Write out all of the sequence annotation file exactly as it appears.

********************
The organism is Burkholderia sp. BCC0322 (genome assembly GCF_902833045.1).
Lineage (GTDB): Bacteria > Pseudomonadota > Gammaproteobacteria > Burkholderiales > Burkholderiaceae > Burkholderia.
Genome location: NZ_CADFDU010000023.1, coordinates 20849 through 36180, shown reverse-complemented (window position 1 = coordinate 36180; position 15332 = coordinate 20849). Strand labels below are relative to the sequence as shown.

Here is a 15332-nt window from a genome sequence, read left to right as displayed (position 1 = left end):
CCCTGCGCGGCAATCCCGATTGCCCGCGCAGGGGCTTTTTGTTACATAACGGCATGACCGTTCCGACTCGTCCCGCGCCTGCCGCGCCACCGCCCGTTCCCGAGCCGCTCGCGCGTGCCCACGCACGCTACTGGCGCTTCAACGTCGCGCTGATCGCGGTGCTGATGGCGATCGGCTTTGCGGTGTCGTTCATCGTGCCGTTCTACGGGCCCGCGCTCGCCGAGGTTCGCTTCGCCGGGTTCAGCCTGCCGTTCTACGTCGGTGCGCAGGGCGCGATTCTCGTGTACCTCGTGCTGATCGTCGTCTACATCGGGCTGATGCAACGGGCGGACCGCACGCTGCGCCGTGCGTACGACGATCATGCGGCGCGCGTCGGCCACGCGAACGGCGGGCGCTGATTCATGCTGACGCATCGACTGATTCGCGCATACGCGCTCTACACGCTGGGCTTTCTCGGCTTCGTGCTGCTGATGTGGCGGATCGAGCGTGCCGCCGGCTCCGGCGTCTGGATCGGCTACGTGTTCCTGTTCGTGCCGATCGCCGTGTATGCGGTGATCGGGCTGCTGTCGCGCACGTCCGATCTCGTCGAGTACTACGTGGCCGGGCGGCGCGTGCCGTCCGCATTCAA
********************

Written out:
The organism is Burkholderia sp. BCC0322 (genome assembly GCF_902833045.1).
Lineage (GTDB): Bacteria > Pseudomonadota > Gammaproteobacteria > Burkholderiales > Burkholderiaceae > Burkholderia.
Genome location: NZ_CADFDU010000023.1, coordinates 20849 through 36180, shown reverse-complemented (window position 1 = coordinate 36180; position 15332 = coordinate 20849). Strand labels below are relative to the sequence as shown.

Here is a 15332-nt window from a genome sequence, read left to right as displayed (position 1 = left end):
CCCTGCGCGGCAATCCCGATTGCCCGCGCAGGGGCTTTTTGTTACATAACGGCATGACCGTTCCGACTCGTCCCGCGCCTGCCGCGCCACCGCCCGTTCCCGAGCCGCTCGCGCGTGCCCACGCACGCTACTGGCGCTTCAACGTCGCGCTGATCGCGGTGCTGATGGCGATCGGCTTTGCGGTGTCGTTCATCGTGCCGTTCTACGGGCCCGCGCTCGCCGAGGTTCGCTTCGCCGGGTTCAGCCTGCCGTTCTACGTCGGTGCGCAGGGCGCGATTCTCGTGTACCTCGTGCTGATCGTCGTCTACATCGGGCTGATGCAACGGGCGGACCGCACGCTGCGCCGTGCGTACGACGATCATGCGGCGCGCGTCGGCCACGCGAACGGCGGGCGCTGATTCATGCTGACGCATCGACTGATTCGCGCATACGCGCTCTACACGCTGGGCTTTCTCGGCTTCGTGCTGCTGATGTGGCGGATCGAGCGTGCCGCCGGCTCCGGCGTCTGGATCGGCTACGTGTTCCTGTTCGTGCCGATCGCCGTGTATGCGGTGATCGGGCTGCTGTCGCGCACGTCCGATCTCGTCGAGTACTACGTGGCCGGGCGGCGCGTGCCGTCCGCATTCAA